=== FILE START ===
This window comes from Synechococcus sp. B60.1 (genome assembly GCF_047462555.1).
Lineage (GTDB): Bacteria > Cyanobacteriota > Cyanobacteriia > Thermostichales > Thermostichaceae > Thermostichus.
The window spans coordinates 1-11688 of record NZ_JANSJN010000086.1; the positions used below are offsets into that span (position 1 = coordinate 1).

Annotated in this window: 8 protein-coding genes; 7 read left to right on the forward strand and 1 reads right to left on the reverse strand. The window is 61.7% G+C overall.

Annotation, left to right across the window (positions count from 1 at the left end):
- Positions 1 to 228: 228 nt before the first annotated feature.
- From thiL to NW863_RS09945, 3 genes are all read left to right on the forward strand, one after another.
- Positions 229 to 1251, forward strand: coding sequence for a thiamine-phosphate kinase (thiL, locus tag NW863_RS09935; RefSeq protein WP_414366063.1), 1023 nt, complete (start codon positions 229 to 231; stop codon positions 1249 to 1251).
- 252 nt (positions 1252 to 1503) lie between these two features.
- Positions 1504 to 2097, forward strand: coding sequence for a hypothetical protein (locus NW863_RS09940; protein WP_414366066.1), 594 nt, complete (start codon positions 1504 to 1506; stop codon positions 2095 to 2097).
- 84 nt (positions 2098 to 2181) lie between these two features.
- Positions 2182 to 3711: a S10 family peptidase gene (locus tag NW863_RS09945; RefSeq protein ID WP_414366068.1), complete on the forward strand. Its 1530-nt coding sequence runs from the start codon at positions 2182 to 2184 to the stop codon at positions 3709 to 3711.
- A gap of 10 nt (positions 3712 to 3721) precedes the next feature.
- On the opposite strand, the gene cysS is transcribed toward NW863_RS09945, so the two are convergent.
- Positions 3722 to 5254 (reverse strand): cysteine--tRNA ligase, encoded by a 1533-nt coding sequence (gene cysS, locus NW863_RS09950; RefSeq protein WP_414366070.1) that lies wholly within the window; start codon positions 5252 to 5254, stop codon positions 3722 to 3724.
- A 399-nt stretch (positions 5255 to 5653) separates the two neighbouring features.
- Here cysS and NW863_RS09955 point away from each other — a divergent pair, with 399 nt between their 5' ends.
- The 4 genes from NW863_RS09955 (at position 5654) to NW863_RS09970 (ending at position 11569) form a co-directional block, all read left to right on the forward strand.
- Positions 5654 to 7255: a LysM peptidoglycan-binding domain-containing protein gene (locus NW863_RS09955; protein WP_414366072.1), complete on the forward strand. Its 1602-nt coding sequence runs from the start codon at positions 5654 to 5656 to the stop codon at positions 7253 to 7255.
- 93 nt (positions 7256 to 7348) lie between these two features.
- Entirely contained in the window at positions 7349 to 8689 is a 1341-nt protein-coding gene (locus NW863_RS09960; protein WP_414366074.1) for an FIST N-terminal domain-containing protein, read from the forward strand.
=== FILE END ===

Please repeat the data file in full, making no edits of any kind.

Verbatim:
This window comes from Synechococcus sp. B60.1 (genome assembly GCF_047462555.1).
Lineage (GTDB): Bacteria > Cyanobacteriota > Cyanobacteriia > Thermostichales > Thermostichaceae > Thermostichus.
The window spans coordinates 1-11688 of record NZ_JANSJN010000086.1; the positions used below are offsets into that span (position 1 = coordinate 1).

Annotated in this window: 8 protein-coding genes; 7 read left to right on the forward strand and 1 reads right to left on the reverse strand. The window is 61.7% G+C overall.

Annotation, left to right across the window (positions count from 1 at the left end):
- Positions 1 to 228: 228 nt before the first annotated feature.
- From thiL to NW863_RS09945, 3 genes are all read left to right on the forward strand, one after another.
- Positions 229 to 1251, forward strand: coding sequence for a thiamine-phosphate kinase (thiL, locus tag NW863_RS09935; RefSeq protein WP_414366063.1), 1023 nt, complete (start codon positions 229 to 231; stop codon positions 1249 to 1251).
- 252 nt (positions 1252 to 1503) lie between these two features.
- Positions 1504 to 2097, forward strand: coding sequence for a hypothetical protein (locus NW863_RS09940; protein WP_414366066.1), 594 nt, complete (start codon positions 1504 to 1506; stop codon positions 2095 to 2097).
- 84 nt (positions 2098 to 2181) lie between these two features.
- Positions 2182 to 3711: a S10 family peptidase gene (locus tag NW863_RS09945; RefSeq protein ID WP_414366068.1), complete on the forward strand. Its 1530-nt coding sequence runs from the start codon at positions 2182 to 2184 to the stop codon at positions 3709 to 3711.
- A gap of 10 nt (positions 3712 to 3721) precedes the next feature.
- On the opposite strand, the gene cysS is transcribed toward NW863_RS09945, so the two are convergent.
- Positions 3722 to 5254 (reverse strand): cysteine--tRNA ligase, encoded by a 1533-nt coding sequence (gene cysS, locus NW863_RS09950; RefSeq protein WP_414366070.1) that lies wholly within the window; start codon positions 5252 to 5254, stop codon positions 3722 to 3724.
- A 399-nt stretch (positions 5255 to 5653) separates the two neighbouring features.
- Here cysS and NW863_RS09955 point away from each other — a divergent pair, with 399 nt between their 5' ends.
- The 4 genes from NW863_RS09955 (at position 5654) to NW863_RS09970 (ending at position 11569) form a co-directional block, all read left to right on the forward strand.
- Positions 5654 to 7255: a LysM peptidoglycan-binding domain-containing protein gene (locus NW863_RS09955; protein WP_414366072.1), complete on the forward strand. Its 1602-nt coding sequence runs from the start codon at positions 5654 to 5656 to the stop codon at positions 7253 to 7255.
- 93 nt (positions 7256 to 7348) lie between these two features.
- Entirely contained in the window at positions 7349 to 8689 is a 1341-nt protein-coding gene (locus NW863_RS09960; protein WP_414366074.1) for an FIST N-terminal domain-containing protein, read from the forward strand.